-Nate Hill

SING by Ben Cahlamer

Voice.  No, it is not the sounds uttered from your vocal cavity; it’s the inner courage to stand up for yourself; to be better than the “you” you were before a journey started.  Finding your voice is ultimately the catalyst for change and is one of the many key lessons in Garth Jennings’ vivid animated hit, “Sing”.  Christophe Lourdelet co-directs.

As a kid, Buster (Matthew McConaughey) was introduced to the theater, and fell instantly in love.  Following his heart into adulthood, he owns the Moon Theater, but can’t put a show on to save his life.  With the help of his friend Eddie (John C. Reilly), a doubtful Suffolk sheep and his trusty green iguana assistant, Karen (Garth Jennings), Buster sets up a singing competition, drawing every animal with a dream to Sing, including an overworked, but inventive piglet, Rosita (Reese Witherspoon), a streetwise mouse, Mike (Seth McFarlane), Ash (Scarlett Johansson), a young punk porcupine with big aspirations, Johnny (Taron Egerton), a mountain gorilla with a voice trying to find a path away from crime and Meena (Tori Kelly), a teenage Indian elephant with a desire to sing.  Gunter (Nick Kroll) is Rosita’s effervescent dance partner; Norman (Nick Offerman) is Rosita’s workaholic husband.  Jennifer Hudson, Rhea Pearlman, Leslie Jones and Larraine Newman round out the supporting voice cast.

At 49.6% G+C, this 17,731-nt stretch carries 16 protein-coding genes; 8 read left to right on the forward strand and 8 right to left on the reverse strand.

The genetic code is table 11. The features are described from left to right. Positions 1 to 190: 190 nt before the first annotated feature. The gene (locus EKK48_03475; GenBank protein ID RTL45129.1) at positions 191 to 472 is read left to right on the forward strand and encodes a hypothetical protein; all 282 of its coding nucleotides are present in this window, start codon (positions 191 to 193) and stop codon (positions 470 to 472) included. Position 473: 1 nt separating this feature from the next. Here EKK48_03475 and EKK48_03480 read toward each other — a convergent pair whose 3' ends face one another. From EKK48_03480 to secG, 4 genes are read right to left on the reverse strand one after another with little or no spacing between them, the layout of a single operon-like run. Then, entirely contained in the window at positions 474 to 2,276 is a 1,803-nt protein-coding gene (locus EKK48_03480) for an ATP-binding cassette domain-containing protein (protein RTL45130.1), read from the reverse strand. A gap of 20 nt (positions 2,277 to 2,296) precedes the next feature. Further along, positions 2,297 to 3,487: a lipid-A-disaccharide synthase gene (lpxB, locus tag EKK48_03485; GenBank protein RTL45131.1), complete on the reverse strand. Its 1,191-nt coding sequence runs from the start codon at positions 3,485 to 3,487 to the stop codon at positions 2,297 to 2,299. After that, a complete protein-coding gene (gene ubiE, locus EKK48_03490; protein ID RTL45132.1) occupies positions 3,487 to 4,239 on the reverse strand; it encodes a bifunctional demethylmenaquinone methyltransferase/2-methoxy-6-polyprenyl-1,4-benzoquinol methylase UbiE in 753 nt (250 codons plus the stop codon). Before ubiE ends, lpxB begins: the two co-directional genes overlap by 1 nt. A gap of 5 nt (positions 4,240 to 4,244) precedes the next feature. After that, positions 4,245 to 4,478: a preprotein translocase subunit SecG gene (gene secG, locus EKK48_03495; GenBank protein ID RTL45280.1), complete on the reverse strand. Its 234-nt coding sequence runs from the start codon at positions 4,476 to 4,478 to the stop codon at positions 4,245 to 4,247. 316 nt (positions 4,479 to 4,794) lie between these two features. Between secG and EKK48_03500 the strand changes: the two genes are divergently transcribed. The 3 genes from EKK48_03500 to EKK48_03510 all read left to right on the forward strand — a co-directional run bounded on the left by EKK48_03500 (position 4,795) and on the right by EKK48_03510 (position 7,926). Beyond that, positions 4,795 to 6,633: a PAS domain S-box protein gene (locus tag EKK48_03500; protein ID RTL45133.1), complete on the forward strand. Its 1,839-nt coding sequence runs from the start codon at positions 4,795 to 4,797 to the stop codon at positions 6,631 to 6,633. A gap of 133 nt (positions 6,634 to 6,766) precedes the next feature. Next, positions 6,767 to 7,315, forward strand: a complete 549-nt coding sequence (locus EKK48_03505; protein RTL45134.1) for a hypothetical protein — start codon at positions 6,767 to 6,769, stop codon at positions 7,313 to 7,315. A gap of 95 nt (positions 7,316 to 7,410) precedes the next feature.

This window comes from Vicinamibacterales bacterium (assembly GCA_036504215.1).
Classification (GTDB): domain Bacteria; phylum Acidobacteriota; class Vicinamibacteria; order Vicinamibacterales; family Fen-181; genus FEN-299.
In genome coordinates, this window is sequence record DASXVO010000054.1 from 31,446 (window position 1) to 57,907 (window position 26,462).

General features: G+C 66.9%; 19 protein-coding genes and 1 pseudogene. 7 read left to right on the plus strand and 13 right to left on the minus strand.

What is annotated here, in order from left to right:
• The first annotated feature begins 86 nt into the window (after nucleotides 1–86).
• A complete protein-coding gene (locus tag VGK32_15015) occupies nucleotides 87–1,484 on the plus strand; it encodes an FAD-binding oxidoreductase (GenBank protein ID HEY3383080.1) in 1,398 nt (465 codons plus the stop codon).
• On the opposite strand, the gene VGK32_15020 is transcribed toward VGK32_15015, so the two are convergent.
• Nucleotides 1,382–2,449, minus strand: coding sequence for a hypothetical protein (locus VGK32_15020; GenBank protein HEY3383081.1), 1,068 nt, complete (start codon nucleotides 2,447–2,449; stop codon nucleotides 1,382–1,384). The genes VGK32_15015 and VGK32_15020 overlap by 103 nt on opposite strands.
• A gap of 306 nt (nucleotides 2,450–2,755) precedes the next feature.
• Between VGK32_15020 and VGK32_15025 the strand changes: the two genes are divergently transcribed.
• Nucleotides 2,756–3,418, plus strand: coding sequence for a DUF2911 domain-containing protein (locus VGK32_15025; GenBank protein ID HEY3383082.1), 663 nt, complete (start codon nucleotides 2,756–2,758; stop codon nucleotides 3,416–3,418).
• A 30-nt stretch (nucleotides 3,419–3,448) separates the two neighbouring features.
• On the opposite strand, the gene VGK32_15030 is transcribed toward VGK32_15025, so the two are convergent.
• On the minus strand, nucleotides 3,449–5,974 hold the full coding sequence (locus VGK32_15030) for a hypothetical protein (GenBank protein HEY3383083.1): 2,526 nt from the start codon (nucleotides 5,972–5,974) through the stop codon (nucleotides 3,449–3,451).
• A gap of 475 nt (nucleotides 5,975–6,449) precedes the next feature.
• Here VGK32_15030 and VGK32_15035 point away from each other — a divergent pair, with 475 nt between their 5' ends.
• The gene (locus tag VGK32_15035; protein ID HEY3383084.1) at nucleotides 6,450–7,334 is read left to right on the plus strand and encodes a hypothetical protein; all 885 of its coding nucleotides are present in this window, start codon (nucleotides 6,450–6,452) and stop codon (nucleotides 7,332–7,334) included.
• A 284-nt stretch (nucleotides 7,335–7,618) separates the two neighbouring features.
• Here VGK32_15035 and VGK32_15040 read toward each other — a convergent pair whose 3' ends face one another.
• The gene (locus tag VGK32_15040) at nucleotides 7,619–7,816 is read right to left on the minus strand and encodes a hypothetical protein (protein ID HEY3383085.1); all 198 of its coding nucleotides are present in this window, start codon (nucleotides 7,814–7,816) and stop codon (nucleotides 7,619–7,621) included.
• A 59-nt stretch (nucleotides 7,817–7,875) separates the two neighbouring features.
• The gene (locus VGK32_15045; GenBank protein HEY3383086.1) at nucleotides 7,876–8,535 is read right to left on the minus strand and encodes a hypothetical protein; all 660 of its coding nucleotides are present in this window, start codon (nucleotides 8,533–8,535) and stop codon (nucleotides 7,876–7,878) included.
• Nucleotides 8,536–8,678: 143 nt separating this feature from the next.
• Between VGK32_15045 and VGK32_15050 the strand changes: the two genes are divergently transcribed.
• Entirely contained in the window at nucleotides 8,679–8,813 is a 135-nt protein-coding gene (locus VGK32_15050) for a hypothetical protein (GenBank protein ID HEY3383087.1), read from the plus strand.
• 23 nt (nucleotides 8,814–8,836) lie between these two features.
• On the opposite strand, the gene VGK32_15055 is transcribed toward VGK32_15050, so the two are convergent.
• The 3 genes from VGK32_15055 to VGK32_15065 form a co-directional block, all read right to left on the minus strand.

Jennings’ script tries to establish each of the supporting character’s emotional states by interweaving their backstories with Buster’s struggles.  Some of the character’s stories work, certainly Johnny’s and especially Meena’s.  Unfortunately, these side stories overwhelmed the emotional impact of Buster’s story.  The songs chosen for each supporting character allows them their moment to shine during the third act, supporting their underlying emotion.

Similar story challenges arose in the inferior “The Secret Life of Pets” and “Minions”.  Hopefully, this is not a continuing trend for Illumination, which has a stellar track record in the 3D animation department; a strength in “Sing”.

Illumination Mac Guff delivered the 3D animation in spades, showing a range of motion and emotion.  Complex dance sequences with facial expressions, right down to the quivering lips carrying a note, thanks to the masters of animation, the entire experience is vibrant.  The movie was converted for 3D theaters in post-production.  The 2D image was stunning; one can only imagine what it looked like in 3D.

“Sing” is all about the audio.  And not just the music, but the ambient sounds, the voices; all of it conveys a sense of exuberance.  Then there’s the music!  Joby Talbot’s original score is breathtaking in its own right.  From Christopher Cross’s “Ride Like The Wind” to Van Halen’s “Jump”, Cyndi Lauper’s “True Colors”, Queen’s “Under Pressure” to an heartfelt rendition of “Hallelujah”, every song throughout the movie hit all the right notes in terms of finding your inner self

Despite a challenged script, “Song” ends on a high note and is Recommended.